Why you should be wary of connecting to public wifi
There are several scams to be aware of when deciding whether or not to use the wifi on offer
That wifi network may look legitimate, but is it? Scammers may set up networks that look similar to a genuine network, grabbing your private data when you connect to the wrong network. Photograph: iStock
Most of us love a freebie, especially when it’s something useful. Take wifi, for example.
With our lives so hooked into our smartphones, tablets and online services, internet access has become just as important to our daily lives as light and heat, a utility in its own right. Increasing mobile coverage and unlimited data plans mean there are few instances where you would find yourself out of data coverage.
But venture into more rural areas or even outside the State, and you may find yourself cut off.
That’s where wifi hotspots come into their own. If you have ever been abroad, where roaming charges could result in an eye watering bill, and found a cafe or a hotel that offers wifi that is not only free but also open and password-free, you might have felt a little bit like you hit the jackpot.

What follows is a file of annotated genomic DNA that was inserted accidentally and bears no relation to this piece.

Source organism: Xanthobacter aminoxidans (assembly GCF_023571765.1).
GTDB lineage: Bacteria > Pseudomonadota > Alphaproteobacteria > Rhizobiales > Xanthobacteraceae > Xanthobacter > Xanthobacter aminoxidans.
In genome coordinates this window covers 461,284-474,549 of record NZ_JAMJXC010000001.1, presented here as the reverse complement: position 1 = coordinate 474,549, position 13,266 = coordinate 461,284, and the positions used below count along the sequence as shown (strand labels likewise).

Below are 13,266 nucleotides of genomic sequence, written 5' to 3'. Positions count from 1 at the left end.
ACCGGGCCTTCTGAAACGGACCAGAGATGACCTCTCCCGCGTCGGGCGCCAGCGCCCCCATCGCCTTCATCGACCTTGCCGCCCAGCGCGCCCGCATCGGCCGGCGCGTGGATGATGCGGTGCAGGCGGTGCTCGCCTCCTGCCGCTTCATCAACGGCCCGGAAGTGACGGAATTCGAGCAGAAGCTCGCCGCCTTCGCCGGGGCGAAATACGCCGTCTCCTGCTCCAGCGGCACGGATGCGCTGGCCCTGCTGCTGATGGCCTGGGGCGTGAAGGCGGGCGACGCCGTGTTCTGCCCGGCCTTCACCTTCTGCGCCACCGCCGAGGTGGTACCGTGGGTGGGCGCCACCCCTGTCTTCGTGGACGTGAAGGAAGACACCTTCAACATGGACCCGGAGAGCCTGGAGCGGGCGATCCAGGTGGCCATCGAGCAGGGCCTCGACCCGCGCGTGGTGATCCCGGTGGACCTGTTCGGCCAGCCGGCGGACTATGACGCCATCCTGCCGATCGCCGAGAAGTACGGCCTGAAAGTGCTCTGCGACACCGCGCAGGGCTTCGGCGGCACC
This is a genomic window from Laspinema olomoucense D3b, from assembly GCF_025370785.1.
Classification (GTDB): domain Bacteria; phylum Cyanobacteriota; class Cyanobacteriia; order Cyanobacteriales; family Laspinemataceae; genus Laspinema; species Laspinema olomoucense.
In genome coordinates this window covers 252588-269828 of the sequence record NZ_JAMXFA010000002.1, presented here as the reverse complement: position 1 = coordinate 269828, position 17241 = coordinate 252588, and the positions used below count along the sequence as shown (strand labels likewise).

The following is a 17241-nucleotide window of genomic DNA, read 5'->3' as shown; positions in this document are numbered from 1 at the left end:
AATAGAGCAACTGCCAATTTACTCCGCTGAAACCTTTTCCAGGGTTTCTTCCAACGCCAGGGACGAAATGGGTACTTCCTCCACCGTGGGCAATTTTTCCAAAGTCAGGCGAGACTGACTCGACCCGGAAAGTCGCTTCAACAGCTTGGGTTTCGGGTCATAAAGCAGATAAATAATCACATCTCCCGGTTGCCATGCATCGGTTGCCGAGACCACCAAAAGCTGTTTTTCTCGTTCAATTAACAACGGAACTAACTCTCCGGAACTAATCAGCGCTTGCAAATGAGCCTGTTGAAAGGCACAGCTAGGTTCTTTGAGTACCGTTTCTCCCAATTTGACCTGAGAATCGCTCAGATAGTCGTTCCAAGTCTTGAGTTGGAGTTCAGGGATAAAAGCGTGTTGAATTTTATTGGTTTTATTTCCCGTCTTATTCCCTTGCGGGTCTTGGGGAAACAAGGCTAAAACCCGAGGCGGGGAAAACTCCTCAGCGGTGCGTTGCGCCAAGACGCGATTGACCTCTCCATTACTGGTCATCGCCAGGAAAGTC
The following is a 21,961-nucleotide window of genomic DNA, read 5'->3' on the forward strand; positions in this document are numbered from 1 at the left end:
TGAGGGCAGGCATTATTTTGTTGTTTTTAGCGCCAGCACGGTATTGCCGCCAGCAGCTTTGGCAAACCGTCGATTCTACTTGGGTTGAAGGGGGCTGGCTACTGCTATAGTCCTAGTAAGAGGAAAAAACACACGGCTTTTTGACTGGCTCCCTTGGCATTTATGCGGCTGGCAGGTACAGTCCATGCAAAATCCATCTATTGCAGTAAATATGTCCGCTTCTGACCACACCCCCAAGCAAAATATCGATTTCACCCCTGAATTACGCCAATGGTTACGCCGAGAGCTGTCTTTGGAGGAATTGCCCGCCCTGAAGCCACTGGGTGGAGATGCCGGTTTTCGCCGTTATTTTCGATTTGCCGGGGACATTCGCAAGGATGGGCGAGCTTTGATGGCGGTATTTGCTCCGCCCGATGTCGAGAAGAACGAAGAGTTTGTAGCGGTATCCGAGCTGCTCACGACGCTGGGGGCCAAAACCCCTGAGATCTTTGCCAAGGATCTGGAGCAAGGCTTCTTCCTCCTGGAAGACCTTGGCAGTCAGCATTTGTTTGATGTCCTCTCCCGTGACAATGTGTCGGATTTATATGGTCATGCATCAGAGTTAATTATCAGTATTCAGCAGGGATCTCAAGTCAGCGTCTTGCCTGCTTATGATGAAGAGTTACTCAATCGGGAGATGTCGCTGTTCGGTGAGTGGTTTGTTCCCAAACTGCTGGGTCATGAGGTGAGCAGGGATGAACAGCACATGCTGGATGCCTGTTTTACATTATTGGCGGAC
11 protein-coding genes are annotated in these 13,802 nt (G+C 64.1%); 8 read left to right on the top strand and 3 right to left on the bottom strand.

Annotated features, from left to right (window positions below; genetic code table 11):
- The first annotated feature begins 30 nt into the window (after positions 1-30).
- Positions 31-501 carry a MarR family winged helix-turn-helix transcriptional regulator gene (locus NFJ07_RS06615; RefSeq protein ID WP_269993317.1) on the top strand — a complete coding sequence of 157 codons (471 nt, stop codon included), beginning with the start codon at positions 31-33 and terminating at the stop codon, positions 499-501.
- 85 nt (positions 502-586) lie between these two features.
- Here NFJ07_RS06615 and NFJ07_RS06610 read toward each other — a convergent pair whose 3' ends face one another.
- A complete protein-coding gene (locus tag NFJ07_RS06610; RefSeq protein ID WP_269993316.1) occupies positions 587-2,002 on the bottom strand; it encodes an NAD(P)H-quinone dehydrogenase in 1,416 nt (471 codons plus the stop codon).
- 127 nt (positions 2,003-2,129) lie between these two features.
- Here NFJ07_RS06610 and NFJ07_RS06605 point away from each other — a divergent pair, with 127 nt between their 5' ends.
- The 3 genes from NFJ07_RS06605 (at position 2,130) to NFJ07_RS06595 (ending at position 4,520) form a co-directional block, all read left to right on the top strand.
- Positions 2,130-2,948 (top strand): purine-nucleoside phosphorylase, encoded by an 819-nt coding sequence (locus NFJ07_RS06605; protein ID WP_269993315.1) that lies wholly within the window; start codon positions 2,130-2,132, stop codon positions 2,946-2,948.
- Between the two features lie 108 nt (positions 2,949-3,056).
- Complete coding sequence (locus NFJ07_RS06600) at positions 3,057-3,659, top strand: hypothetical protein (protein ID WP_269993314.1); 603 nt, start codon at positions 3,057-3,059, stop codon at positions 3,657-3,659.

Free wifi sounds like a great idea. But – and isn’t there always a but? – there are reasons why you should be wary of connecting to any old public network, and even more as to why you shouldn’t do any sensitive business over public networks you connect to regardless.
It’s not just computers that are at risk either; your tablet or smartphone could equally open you up to attack. Think about how much you do on your smartphone every day, and how much information your device collects. There are good reasons for wanting to keep it protected.
So what are the risks of using public wifi?
Transfer your confidential data over an insecure network and you may find it falls into the wrong hands, leaving you at risk of identity fraud, losing access to your online accounts or having your financial data stolen, or all of the above.
There are several scams to be aware of when deciding whether or not to use the wifi on offer. First up, fake hotspots.
That wifi network may look legitimate, but is it? Scammers may set up networks that look similar to a genuine network, grabbing your private data when you connect to the wrong network.
If in doubt, check with staff about their network’s identity, and if you can’t be sure, steer clear of using it.
There are also man-in-the-middle attacks to be wary of. This is when an attacker essentially eavesdrops on your internet traffic, quietly interrupting a data transfer while posing as a legitimate participant. Users may find themselves inadvertently transferring data to the attacker instead of their intended recipient.